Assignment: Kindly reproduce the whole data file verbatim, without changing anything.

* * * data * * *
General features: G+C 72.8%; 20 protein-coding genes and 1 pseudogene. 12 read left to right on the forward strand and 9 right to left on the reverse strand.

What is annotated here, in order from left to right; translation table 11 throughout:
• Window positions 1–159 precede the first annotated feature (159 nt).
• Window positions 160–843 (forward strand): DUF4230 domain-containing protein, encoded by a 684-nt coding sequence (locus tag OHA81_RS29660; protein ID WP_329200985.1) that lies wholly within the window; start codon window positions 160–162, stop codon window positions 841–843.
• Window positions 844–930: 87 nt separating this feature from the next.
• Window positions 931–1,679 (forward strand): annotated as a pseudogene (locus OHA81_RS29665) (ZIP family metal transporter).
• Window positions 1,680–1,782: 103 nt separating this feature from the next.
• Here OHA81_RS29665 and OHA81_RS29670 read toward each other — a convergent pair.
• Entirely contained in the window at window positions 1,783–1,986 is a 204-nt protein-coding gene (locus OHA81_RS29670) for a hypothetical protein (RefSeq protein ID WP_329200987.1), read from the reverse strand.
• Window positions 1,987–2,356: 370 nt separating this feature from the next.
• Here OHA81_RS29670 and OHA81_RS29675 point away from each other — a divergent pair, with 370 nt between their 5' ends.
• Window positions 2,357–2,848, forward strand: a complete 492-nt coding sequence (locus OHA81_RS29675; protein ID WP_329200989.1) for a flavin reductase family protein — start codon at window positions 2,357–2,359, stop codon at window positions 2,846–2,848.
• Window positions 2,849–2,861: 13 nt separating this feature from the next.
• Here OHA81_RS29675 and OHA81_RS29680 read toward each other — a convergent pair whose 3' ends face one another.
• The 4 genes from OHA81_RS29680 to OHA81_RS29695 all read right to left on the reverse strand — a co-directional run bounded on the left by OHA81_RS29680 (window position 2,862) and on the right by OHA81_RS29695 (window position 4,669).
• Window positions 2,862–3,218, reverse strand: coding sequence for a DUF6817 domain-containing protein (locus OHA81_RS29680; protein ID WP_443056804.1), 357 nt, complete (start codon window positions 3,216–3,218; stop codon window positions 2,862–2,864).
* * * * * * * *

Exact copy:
General features: G+C 72.8%; 20 protein-coding genes and 1 pseudogene. 12 read left to right on the forward strand and 9 right to left on the reverse strand.

What is annotated here, in order from left to right; translation table 11 throughout:
• Window positions 1–159 precede the first annotated feature (159 nt).
• Window positions 160–843 (forward strand): DUF4230 domain-containing protein, encoded by a 684-nt coding sequence (locus tag OHA81_RS29660; protein ID WP_329200985.1) that lies wholly within the window; start codon window positions 160–162, stop codon window positions 841–843.
• Window positions 844–930: 87 nt separating this feature from the next.
• Window positions 931–1,679 (forward strand): annotated as a pseudogene (locus OHA81_RS29665) (ZIP family metal transporter).
• Window positions 1,680–1,782: 103 nt separating this feature from the next.
• Here OHA81_RS29665 and OHA81_RS29670 read toward each other — a convergent pair.
• Entirely contained in the window at window positions 1,783–1,986 is a 204-nt protein-coding gene (locus OHA81_RS29670) for a hypothetical protein (RefSeq protein ID WP_329200987.1), read from the reverse strand.
• Window positions 1,987–2,356: 370 nt separating this feature from the next.
• Here OHA81_RS29670 and OHA81_RS29675 point away from each other — a divergent pair, with 370 nt between their 5' ends.
• Window positions 2,357–2,848, forward strand: a complete 492-nt coding sequence (locus OHA81_RS29675; protein ID WP_329200989.1) for a flavin reductase family protein — start codon at window positions 2,357–2,359, stop codon at window positions 2,846–2,848.
• Window positions 2,849–2,861: 13 nt separating this feature from the next.
• Here OHA81_RS29675 and OHA81_RS29680 read toward each other — a convergent pair whose 3' ends face one another.
• The 4 genes from OHA81_RS29680 to OHA81_RS29695 all read right to left on the reverse strand — a co-directional run bounded on the left by OHA81_RS29680 (window position 2,862) and on the right by OHA81_RS29695 (window position 4,669).
• Window positions 2,862–3,218, reverse strand: coding sequence for a DUF6817 domain-containing protein (locus OHA81_RS29680; protein ID WP_443056804.1), 357 nt, complete (start codon window positions 3,216–3,218; stop codon window positions 2,862–2,864).